Home Insurance Will Congress finally fix federal flood insurance program so important to N.J.? – NJ.com

Will Congress finally fix federal flood insurance program so important to N.J.? – NJ.com

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WASHINGTON — After more than a year of kicking the can downfield, Congress may finally be ready to extend and overhaul the federal flood insurance program so important to New Jersey.

At a hearing Wednesday, the new House Financial Services Committee chairwoman, Rep. Maxine Waters, D-Calif., backed changes to the program championed by U.S. Sen. Robert Menendez, D-N.J.

The plan includes steps to hold down premiums, invest in construction projects designed to reduce the impact of the next storm, forgive a $20 billion debt that ballooned after Hurricane Katrina and then after Sandy, and develop new maps that accurately identify areas in danger of flooding.

Federal flood insurance is one of the few federal programs that benefits New Jersey more than other states. FEMA has paid $6 billion to property owners in the state from Jan. 1, 1978, through Sept. 30, 2018, behind only Louisiana and Texas, agency statistics show.

About 227,000 New Jerseyans have federal flood insurance. The Garden State bore the brunt of Hurricane Sandy.

Menendez said he would work with Waters on legislation, unlike in the last Congress where he found no support among most House Republicans for his measure.

His plan would have held down increases in flood insurance premiums, allocated funds to protect properties against water damage rather than just paying claims, and changed procedures in response to problems that surfaced when Hurricane Sandy homeowners sought to be compensated for damages.

“Many of the elements are in there,” Menendez said in an interview. “We’re going to look and work with them closely. We are building a coalition here to do more than just get a short term reauthorization plan.”

The current flood insurance program expired Sept. 30, 2017, and Congress has passed several short-term extensions since. The National Flood Insurance Program now will expire May 31.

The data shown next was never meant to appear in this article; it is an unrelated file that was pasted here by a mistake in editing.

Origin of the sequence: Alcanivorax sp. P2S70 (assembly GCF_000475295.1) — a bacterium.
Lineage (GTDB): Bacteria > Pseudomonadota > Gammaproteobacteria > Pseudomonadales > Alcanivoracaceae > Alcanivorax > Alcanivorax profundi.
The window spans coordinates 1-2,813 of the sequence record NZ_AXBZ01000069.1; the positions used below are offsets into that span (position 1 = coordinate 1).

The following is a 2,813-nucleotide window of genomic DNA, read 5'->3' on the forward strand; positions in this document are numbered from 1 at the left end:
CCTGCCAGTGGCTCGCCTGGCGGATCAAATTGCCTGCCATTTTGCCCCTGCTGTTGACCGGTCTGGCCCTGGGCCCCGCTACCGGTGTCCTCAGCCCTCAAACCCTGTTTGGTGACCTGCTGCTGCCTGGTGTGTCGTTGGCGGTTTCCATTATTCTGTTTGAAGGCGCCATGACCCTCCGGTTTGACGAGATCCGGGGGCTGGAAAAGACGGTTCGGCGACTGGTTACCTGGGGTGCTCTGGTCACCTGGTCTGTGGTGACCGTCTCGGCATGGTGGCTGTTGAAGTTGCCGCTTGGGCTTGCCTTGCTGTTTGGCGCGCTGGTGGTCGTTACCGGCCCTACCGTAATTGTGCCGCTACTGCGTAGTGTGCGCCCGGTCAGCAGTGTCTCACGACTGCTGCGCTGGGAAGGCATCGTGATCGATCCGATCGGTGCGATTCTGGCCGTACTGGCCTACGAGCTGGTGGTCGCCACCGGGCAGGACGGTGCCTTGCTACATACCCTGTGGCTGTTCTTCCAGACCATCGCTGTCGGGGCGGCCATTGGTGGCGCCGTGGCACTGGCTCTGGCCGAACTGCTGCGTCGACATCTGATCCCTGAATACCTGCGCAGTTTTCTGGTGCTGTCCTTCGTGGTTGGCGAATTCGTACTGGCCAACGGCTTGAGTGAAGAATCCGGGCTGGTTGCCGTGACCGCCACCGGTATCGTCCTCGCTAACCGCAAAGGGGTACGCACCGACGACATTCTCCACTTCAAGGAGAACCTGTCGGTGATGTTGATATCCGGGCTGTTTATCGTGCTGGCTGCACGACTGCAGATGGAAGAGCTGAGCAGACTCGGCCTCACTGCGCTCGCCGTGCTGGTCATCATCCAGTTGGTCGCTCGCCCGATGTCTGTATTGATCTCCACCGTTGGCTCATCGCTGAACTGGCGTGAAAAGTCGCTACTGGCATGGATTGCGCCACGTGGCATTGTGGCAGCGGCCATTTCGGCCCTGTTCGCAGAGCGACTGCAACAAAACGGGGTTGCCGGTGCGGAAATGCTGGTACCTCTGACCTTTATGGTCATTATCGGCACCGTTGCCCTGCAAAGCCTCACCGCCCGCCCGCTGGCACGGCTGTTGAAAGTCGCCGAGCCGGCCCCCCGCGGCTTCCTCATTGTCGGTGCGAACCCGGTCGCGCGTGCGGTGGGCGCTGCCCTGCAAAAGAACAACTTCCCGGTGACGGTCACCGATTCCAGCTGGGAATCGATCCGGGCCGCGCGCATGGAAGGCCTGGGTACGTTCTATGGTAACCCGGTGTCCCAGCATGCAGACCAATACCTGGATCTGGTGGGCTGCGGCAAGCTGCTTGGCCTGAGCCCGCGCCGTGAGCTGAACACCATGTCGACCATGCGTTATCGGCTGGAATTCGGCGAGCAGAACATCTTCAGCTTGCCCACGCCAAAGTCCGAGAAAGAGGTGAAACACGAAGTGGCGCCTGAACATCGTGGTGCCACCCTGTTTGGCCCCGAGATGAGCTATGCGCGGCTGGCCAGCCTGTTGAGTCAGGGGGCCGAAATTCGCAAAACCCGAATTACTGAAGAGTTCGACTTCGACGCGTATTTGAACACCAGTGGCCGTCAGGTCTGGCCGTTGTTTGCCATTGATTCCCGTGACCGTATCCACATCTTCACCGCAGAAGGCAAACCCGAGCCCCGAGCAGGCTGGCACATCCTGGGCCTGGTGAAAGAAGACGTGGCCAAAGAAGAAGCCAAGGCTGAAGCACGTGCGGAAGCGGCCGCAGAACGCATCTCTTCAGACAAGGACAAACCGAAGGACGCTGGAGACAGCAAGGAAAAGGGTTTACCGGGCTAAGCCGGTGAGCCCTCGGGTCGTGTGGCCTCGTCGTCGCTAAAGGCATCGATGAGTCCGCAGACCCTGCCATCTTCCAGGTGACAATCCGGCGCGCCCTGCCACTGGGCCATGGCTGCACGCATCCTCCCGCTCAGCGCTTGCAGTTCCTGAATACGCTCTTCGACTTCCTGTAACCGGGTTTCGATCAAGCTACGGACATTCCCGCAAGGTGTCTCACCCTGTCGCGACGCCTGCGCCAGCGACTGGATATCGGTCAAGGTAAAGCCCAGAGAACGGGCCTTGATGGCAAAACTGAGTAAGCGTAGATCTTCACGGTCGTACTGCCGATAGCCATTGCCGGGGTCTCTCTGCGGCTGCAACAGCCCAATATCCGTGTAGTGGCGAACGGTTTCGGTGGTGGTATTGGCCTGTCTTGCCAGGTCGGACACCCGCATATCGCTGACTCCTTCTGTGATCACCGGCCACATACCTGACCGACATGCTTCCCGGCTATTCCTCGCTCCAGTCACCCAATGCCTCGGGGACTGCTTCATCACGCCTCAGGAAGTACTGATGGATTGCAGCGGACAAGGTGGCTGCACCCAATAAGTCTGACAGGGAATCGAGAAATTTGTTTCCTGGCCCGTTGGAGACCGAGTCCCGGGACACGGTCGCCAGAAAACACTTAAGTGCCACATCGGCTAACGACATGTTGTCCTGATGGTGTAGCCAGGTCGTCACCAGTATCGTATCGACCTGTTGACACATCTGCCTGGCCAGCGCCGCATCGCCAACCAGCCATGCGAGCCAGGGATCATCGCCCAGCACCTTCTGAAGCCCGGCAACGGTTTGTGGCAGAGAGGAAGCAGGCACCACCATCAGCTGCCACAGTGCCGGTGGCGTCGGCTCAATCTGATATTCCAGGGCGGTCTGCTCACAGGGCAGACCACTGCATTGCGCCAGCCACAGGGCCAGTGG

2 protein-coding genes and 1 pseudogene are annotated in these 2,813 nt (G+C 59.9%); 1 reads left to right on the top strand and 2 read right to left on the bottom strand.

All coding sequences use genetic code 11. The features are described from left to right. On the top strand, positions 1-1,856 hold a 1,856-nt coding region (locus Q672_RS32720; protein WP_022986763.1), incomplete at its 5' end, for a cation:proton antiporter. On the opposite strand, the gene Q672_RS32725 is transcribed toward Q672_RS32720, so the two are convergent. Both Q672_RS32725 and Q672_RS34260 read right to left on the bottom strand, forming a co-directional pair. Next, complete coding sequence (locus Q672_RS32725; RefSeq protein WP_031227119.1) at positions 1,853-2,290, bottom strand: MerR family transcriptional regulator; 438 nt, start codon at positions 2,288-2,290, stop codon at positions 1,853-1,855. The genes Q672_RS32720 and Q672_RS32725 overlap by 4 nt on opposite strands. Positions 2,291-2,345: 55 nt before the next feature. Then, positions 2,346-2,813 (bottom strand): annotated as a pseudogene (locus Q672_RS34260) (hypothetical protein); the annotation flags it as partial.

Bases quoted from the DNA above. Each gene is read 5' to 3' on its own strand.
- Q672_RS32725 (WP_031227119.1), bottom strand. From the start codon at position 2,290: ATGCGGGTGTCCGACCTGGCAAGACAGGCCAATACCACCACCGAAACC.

“This haphazard approach to legislating puts communities at risk and undermines the health of our housing market,” said Waters, who proposed extending the program to Sept. 30, 2024.

More than three-quarters of Americans, 76 percent, said Congress should make fixing the flood insurance system a high or medium priority, according to a Pew Charitable Trusts poll. Another 22 percent said it should be a low priority.

“They cannot continue to live in uncertainty when it comes to flood insurance,” said Rep. Josh Gottheimer, D-5th Dist., a member of the Financial Services Committee. “They need common-sense reforms, and we need to deliver them through a long-term reauthorization that provides responsible governance and doesn’t leave policyholders drowning in premiums.”

The program was found wanting after Hurricane Sandy, where the private insurers working for the Federal Emergency Management Agency shortchanged homeowners and tried to blame storm damage on other factors. Largely at Menendez’s behest, FEMA agreed to reopen claims and eventually paid out $350 million more to Sandy homeowners.

“I heard from constituents that had full coverage because they paid into the NFIP every year, but in the end were denied what they were owed,” said Rep. Bill Pascrell Jr., D-9th Dist., a House sponsor of Menendez’s bill, which also would crack down on insurers that fail to policyholders what they were owed..

House Republicans, though, passed legislation in November 2017 that would let those same private insurers compete with the government for business writing flood policies. Their bill took no steps to address the claims abuses that surfaced after Sandy.

Rep. Frank Pallone Jr., chairman of the House Energy and Commerce Committee, said climate change is making the problems worse, increasing the severity of storms and resulting floods.

Jonathan D. Salant may be reached at jsalant@njadvancemedia.com. Follow him on Twitter @JDSalant or on Facebook. Find NJ.com Politics on Facebook.

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